What happened: A controversial signing from the get-go, McDonald never played for the Bears. His off-the-field troubles quickly re-emerged when he was arrested in May 2015 on charges of domestic violence and child endangerment stemming from an incident with his former fiancée in Santa Clara, California. The Bears promptly released him.
What it means for ’16: The Bears’ character examinations have to be more thorough and involve much more than a coach’s recommendations. It will be interesting to see what type of character risks the Bears take this year because the decision to sign McDonald was one felt at the highest levels. After McDonald was released, chairman George McCaskey said his biggest takeaway was to trust his own initial impressions more. He originally vetoed McDonald’s signing. The free-agent class this year includes guard Richie Incognito, who went to Pro Bowl after a strong season with the Bills. The Bears need offensive-line help, but Incognito was the main culprit in the Dolphins’ bullying scandal in 2013.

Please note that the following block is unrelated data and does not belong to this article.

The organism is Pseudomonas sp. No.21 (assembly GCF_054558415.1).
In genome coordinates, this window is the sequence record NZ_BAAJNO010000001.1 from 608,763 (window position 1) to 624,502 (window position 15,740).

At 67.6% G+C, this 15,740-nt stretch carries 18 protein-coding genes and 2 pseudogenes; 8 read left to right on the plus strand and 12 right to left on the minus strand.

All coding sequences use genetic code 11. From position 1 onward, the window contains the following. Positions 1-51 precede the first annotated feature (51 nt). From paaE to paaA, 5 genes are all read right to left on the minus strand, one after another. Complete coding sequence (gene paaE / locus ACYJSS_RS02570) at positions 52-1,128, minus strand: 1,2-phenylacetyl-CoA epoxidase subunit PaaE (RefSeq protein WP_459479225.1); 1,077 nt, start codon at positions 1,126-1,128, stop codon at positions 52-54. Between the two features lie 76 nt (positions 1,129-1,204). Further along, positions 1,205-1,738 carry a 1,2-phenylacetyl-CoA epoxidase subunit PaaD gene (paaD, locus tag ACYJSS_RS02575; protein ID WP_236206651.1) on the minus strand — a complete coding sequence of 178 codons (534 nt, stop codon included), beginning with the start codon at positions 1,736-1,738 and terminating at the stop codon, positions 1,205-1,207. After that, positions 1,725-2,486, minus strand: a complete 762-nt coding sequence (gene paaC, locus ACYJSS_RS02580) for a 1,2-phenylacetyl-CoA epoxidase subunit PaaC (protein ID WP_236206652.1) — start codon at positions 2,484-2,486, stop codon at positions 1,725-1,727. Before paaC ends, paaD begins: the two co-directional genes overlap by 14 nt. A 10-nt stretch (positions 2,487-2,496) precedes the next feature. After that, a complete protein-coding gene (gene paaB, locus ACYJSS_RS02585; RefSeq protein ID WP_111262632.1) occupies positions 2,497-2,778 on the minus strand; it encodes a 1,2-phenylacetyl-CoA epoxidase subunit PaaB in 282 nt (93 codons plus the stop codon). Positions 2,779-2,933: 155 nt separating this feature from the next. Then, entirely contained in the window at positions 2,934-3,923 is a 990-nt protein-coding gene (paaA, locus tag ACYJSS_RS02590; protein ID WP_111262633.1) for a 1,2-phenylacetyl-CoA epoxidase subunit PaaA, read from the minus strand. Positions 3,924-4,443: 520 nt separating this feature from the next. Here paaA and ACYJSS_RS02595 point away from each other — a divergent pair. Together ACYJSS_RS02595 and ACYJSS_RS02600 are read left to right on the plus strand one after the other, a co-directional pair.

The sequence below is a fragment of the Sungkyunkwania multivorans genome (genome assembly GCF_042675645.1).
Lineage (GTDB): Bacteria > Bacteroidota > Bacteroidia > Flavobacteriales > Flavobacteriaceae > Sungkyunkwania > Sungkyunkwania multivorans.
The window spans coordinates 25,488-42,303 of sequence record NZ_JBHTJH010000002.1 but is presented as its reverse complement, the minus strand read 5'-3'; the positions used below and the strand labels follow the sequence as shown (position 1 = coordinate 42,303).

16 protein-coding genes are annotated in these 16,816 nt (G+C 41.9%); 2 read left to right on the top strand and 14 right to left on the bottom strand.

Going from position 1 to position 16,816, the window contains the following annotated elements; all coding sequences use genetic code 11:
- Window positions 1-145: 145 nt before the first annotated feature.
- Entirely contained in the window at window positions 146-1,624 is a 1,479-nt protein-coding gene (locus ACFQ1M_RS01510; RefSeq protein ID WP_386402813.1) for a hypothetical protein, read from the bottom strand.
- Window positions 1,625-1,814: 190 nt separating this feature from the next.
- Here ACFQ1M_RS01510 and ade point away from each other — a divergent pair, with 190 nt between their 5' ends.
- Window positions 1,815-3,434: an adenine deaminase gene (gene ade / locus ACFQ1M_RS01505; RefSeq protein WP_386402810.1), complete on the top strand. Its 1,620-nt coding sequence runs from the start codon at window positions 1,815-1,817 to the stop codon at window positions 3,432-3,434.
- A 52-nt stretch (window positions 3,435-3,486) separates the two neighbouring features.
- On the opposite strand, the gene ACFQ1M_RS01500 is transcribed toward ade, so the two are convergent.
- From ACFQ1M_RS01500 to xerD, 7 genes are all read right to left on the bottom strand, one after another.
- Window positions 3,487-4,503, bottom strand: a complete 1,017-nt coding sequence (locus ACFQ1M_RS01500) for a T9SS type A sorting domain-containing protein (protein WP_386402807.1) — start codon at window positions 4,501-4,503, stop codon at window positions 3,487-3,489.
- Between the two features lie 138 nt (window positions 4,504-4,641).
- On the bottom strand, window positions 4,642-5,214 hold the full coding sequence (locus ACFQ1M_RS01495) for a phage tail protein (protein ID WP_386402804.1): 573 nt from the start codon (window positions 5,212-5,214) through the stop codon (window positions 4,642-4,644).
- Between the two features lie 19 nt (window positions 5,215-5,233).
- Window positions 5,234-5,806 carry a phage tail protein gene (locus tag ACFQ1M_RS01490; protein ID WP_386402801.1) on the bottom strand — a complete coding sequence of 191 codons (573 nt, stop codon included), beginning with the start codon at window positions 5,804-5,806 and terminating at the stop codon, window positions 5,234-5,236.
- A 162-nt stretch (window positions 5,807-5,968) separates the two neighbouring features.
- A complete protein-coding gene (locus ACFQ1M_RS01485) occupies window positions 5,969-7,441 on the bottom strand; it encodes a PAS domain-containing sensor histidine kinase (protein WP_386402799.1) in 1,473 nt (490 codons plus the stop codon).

The deals: Alan Ball (one year, $3 million total, $1 million guaranteed), Tracy Porter (one year, veteran minimum).
What happened: Ball got the bigger deal, but Porter was the better player. After starting the first three games of 2015, Ball played sparingly the rest of the season. After being slowed by a hamstring injury, Porter took over in Week 4 and became one of the Bears’ best players. Defensive coordinator Vic Fangio often matched Porter against opponents’ best receivers. Porter played 81.9 percent of the defensive snaps, breaking up 22 passes and making one interception.